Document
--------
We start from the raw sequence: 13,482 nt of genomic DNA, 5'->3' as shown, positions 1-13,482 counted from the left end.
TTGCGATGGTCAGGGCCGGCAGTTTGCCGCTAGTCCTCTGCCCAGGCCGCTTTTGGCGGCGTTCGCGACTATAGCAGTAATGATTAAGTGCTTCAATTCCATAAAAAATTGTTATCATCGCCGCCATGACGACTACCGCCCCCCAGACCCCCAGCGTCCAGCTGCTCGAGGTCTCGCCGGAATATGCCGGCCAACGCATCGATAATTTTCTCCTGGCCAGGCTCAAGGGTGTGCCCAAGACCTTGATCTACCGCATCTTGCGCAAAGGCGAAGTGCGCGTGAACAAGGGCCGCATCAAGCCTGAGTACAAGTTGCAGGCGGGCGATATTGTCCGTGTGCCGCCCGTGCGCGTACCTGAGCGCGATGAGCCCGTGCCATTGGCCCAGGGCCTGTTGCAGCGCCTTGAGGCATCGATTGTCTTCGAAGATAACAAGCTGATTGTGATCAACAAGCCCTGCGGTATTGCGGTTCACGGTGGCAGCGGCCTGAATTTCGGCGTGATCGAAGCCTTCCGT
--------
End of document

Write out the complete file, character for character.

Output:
We start from the raw sequence: 13,482 nt of genomic DNA, 5'->3' as shown, positions 1-13,482 counted from the left end.
TTGCGATGGTCAGGGCCGGCAGTTTGCCGCTAGTCCTCTGCCCAGGCCGCTTTTGGCGGCGTTCGCGACTATAGCAGTAATGATTAAGTGCTTCAATTCCATAAAAAATTGTTATCATCGCCGCCATGACGACTACCGCCCCCCAGACCCCCAGCGTCCAGCTGCTCGAGGTCTCGCCGGAATATGCCGGCCAACGCATCGATAATTTTCTCCTGGCCAGGCTCAAGGGTGTGCCCAAGACCTTGATCTACCGCATCTTGCGCAAAGGCGAAGTGCGCGTGAACAAGGGCCGCATCAAGCCTGAGTACAAGTTGCAGGCGGGCGATATTGTCCGTGTGCCGCCCGTGCGCGTACCTGAGCGCGATGAGCCCGTGCCATTGGCCCAGGGCCTGTTGCAGCGCCTTGAGGCATCGATTGTCTTCGAAGATAACAAGCTGATTGTGATCAACAAGCCCTGCGGTATTGCGGTTCACGGTGGCAGCGGCCTGAATTTCGGCGTGATCGAAGCCTTCCGT